Everybody is in the Bills Mafia, but there were actually real mafia bosses and families right here in Buffalo. The Buffalo Crime Family, also known as the Magaddino crime family or The Arm, began in Buffalo in 1910 and may still be active today. Their territory was said to include Buffalo, Niagara Falls, Syracuse, Rochester, Utica, Ontario, Northwest Pennsylvania, and Las Vegas. The family was apparently involved in extortion, bookmaking, drug trafficking, loan-sharking, prostitution, gambling, racketeering, labor racketeering, conspiracy, and murder.

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1. Angelo "Buffalo Bill" Palmeri - The First Known Mafia Boss In Buffalo
Angelo Palmeri, who was known as the first Mafia Boss here, was also known as Buffalo Bill. He was from the Sicilian town of Castellammare del Golfo. In 1912, he stepped down and became an underboss.

2. Stefano "The Undertaker" Magaddino - An Original Member Of The National Commission
Stefano Magaddino, also known as The Undertaker, was born October 10, 1891, in Castellammare, Sicily. After being shot at in Brooklyn by the Buccellato clan, Magaddino relocated to Buffalo. In Western New York, Magaddino set up shop and started a bootlegging business. He allowed the Cleveland Syndicate and Moe Dalitz's "Big Jewish Navy" to bring illegal alcohol through Buffalo to get to Canada. When any of his rivals or regular citizens got in the way and needed to be "disposed of," he also owned the Magaddino Memorial Chapel funeral home.

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3. John "Giovanni" Charles Montana - Buffalo’s “Man of the Year”
John Charles Montana, was born Giovanni Montana, in Montedore, Italy. He wasn't your ordinary mobster, he actually was heavily involved in politics, and was even named Buffalo's “Man of the Year” by The Erie Club, which ironically, was an association of Buffalo police officers. Montana was elected to the Buffalo city council in 1928. He was re-elected in 1930. He owned the largest taxi company in WNY. His true mob background was exposed when police raided a mob ranch in Apalachin, NY, and uncovered one of the most notable Mafia meetings in history. He died in 1967.

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4. Joe "The Wolf" DiCarlo - Public Enemy Number One In Buffalo
Joe "The Wolf" DiCarlo had been arrested 26 times by 1945. He was labeled by the Buffalo Police Commissioner as "Public Enemy Number One" in Buffalo.

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5. Albert and Vito Agueci
The Agueci brothers were born and raised in Sicily. They ran their racket in Buffalo during the early 1960s and were mainly involved in drug trafficking. Magaddino allowed them to operate in WNY, but they had to pay him a percentage of their profits. On November 23, 1961, Albert Agueci's body was found at a farm near Rochester - quite possibly murdered at the request of Magaddino. He was horribly mutilated, including having about 30 pounds of flesh carved from his body, his jaw was shattered, half of his teeth were knocked out, he was strangled, soaked in gasoline, and set on fire. Vito Agueci was convicted on the narcotics charges and sent to the pen in ATL.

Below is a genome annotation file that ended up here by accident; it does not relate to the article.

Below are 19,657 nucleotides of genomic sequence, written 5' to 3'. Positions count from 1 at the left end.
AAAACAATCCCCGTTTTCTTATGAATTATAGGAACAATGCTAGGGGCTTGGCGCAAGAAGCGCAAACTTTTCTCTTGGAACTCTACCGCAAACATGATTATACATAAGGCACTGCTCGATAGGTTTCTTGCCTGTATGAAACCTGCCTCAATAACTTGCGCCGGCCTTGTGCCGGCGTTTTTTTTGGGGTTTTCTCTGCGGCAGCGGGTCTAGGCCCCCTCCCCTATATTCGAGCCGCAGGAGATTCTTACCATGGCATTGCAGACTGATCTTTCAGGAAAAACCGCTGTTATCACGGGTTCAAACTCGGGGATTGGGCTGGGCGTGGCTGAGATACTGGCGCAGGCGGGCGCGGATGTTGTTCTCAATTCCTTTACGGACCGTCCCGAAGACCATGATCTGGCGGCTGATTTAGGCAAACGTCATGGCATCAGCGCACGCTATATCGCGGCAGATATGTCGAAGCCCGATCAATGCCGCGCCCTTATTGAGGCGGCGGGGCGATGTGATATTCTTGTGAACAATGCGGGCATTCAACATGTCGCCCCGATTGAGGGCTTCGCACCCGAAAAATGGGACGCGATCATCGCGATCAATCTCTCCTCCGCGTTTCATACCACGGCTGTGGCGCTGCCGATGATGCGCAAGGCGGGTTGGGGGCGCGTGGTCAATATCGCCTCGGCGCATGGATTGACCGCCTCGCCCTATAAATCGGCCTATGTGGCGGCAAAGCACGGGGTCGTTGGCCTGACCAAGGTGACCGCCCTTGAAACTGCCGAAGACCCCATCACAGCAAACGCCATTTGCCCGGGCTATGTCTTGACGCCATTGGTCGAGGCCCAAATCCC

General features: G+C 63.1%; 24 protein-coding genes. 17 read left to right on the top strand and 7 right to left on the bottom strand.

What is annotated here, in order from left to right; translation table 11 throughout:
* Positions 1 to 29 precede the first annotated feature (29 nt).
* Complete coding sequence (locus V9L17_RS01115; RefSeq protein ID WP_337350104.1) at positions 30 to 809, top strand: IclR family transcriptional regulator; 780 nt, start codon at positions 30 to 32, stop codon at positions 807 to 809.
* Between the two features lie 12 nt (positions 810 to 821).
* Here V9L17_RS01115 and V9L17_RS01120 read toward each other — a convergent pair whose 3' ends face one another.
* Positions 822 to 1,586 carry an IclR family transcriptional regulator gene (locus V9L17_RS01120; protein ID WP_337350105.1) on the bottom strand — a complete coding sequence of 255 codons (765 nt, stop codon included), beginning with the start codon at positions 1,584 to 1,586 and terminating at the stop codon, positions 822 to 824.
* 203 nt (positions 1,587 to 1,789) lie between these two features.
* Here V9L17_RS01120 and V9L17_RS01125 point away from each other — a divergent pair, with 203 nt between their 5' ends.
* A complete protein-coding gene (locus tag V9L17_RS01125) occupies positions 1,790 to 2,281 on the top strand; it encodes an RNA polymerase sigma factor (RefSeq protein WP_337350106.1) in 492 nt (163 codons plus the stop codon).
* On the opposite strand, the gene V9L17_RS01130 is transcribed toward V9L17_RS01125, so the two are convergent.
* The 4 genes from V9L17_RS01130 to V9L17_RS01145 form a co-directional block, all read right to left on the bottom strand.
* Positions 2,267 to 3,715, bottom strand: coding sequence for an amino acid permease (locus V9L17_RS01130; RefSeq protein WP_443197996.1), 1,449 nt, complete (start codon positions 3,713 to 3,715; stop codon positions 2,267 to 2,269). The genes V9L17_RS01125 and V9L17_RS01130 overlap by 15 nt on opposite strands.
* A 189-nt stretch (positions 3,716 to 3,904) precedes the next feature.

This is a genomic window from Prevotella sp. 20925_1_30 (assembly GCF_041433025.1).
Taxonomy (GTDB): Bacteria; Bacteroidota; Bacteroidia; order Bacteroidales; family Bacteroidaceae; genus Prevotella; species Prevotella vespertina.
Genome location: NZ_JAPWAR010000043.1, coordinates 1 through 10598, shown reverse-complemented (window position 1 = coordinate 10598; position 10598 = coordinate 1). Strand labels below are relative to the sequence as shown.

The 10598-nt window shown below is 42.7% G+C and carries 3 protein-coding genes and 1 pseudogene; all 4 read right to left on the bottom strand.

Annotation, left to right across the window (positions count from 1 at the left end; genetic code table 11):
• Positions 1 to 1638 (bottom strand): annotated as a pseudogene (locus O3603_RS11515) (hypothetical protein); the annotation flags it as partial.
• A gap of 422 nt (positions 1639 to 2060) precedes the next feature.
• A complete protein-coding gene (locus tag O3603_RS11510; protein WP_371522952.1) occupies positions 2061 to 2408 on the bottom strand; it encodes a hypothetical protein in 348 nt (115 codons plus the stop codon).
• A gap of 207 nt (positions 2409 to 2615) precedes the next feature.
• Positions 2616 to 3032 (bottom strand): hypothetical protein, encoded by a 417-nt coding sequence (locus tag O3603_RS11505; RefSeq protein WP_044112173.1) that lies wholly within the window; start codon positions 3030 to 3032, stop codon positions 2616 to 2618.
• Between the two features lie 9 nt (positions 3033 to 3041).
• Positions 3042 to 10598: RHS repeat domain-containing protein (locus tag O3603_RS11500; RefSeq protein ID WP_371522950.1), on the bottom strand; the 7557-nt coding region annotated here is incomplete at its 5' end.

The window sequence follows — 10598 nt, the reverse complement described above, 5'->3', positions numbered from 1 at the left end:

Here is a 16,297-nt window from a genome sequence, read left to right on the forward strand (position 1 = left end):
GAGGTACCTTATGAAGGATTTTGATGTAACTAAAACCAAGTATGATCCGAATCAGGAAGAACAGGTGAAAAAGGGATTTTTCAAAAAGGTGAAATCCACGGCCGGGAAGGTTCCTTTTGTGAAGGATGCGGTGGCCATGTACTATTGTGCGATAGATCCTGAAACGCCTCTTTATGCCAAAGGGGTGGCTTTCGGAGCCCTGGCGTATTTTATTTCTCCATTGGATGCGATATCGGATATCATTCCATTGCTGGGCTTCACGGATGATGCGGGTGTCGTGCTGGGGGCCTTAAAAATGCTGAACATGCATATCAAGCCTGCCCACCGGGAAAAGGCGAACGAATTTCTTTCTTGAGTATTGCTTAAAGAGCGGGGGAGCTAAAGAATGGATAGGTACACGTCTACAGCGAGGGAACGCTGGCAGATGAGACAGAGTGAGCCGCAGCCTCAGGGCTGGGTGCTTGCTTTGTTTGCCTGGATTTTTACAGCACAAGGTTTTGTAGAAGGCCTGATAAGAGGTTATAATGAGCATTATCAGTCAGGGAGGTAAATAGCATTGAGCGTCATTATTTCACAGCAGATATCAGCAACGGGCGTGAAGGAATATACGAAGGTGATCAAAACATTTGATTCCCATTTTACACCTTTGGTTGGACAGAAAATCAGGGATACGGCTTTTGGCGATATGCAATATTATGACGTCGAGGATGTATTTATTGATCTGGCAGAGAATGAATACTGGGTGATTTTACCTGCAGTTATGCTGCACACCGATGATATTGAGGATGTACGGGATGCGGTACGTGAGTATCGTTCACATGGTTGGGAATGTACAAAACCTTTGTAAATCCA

6. Fred "Freddie Lupo" Randaccio
Fred "Freddie Lupo" Randaccio was born on July 1, 1907, in Palermo, Sicily. By the mid-1950s, Randaccio was the underboss of the Buffalo Mafia and was running the day-to-day operations of the Buffalo Mafia. He was promoted to capo in the 1940s and controlled the local and Southern Ontario rackets. He was one of the many key Mafia members arrested during the Apalachin raid by the FBI in 1967. He was later arrested on June 29, 1967, on charges of planning an armed robbery. He was convicted and sentenced to a 20-year prison term. He spent 12 years in prison and was paroled on June 28, 1979. After his prison stint, he was no longer a prominent member of the Buffalo Mafia.

7. Joe Bonanno
Joseph Charles Bonanno, Sr. was born in Sicily on January 18, 1905. He was Magaddino’s cousin, was operating in Canada in the 1960s. Even though they were La Familia and blood family, Magaddino believed Bonanno was trying to creep into his Canadian territory. On October 21, 1964, Bonanno was kidnapped by Magaddino’s brother, Antonino, and his son. He ended up being released unharmed. After the internal conflict, The Commission ruled that Bonanno had forfeited his position by not attending a meeting, leading to the "Banana War," which lasted from 1964 to 1969.

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8. John Cammilleri
John Cammilleri was born in Campobello di Licata Gigenti, Italy in 1905. His family moved to Buffalo when he was five years old. It was during the Great Depression that Cammilleri got into crime. In 1933, he was sentenced to 20 years in Elmira Prison. He got lucky and was paroled 6 years later in 1939. He returned to Buffalo and worked as a lieutenant for Stefano Magaddino. He was shot and killed On May 8, 1974, outside the Roseland, a popular Italian restaurant on Buffalo's west side. The FBI claims that his murder sparked 15 mob-related deaths and it remains unsolved.

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